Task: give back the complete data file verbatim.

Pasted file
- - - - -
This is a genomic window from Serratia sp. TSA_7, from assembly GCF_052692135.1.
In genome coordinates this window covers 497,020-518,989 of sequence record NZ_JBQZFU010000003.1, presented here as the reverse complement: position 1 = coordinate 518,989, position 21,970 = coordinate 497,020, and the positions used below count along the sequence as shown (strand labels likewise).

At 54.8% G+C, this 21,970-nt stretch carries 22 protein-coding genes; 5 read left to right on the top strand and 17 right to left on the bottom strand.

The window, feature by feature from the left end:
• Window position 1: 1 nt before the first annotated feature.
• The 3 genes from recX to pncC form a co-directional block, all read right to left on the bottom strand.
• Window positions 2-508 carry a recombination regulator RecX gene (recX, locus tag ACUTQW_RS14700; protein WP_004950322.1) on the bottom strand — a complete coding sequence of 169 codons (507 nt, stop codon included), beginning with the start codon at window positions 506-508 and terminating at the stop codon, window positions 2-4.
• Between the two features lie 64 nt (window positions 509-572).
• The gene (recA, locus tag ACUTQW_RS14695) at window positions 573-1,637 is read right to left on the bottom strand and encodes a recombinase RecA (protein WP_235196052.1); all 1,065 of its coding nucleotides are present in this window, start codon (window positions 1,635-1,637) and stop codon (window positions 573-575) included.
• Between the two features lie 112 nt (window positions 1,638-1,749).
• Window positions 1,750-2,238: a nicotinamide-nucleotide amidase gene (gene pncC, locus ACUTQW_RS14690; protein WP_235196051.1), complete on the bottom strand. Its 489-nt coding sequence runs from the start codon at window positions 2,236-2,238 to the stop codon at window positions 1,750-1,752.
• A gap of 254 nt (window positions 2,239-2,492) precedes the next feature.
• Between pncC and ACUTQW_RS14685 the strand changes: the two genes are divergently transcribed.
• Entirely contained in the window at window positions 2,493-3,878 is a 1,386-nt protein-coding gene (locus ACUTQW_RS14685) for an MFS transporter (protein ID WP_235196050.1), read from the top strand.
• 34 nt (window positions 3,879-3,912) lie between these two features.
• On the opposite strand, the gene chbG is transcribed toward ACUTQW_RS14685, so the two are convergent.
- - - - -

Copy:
This is a genomic window from Serratia sp. TSA_7, from assembly GCF_052692135.1.
In genome coordinates this window covers 497,020-518,989 of sequence record NZ_JBQZFU010000003.1, presented here as the reverse complement: position 1 = coordinate 518,989, position 21,970 = coordinate 497,020, and the positions used below count along the sequence as shown (strand labels likewise).

At 54.8% G+C, this 21,970-nt stretch carries 22 protein-coding genes; 5 read left to right on the top strand and 17 right to left on the bottom strand.

The window, feature by feature from the left end:
• Window position 1: 1 nt before the first annotated feature.
• The 3 genes from recX to pncC form a co-directional block, all read right to left on the bottom strand.
• Window positions 2-508 carry a recombination regulator RecX gene (recX, locus tag ACUTQW_RS14700; protein WP_004950322.1) on the bottom strand — a complete coding sequence of 169 codons (507 nt, stop codon included), beginning with the start codon at window positions 506-508 and terminating at the stop codon, window positions 2-4.
• Between the two features lie 64 nt (window positions 509-572).
• The gene (recA, locus tag ACUTQW_RS14695) at window positions 573-1,637 is read right to left on the bottom strand and encodes a recombinase RecA (protein WP_235196052.1); all 1,065 of its coding nucleotides are present in this window, start codon (window positions 1,635-1,637) and stop codon (window positions 573-575) included.
• Between the two features lie 112 nt (window positions 1,638-1,749).
• Window positions 1,750-2,238: a nicotinamide-nucleotide amidase gene (gene pncC, locus ACUTQW_RS14690; protein WP_235196051.1), complete on the bottom strand. Its 489-nt coding sequence runs from the start codon at window positions 2,236-2,238 to the stop codon at window positions 1,750-1,752.
• A gap of 254 nt (window positions 2,239-2,492) precedes the next feature.
• Between pncC and ACUTQW_RS14685 the strand changes: the two genes are divergently transcribed.
• Entirely contained in the window at window positions 2,493-3,878 is a 1,386-nt protein-coding gene (locus ACUTQW_RS14685) for an MFS transporter (protein ID WP_235196050.1), read from the top strand.
• 34 nt (window positions 3,879-3,912) lie between these two features.
• On the opposite strand, the gene chbG is transcribed toward ACUTQW_RS14685, so the two are convergent.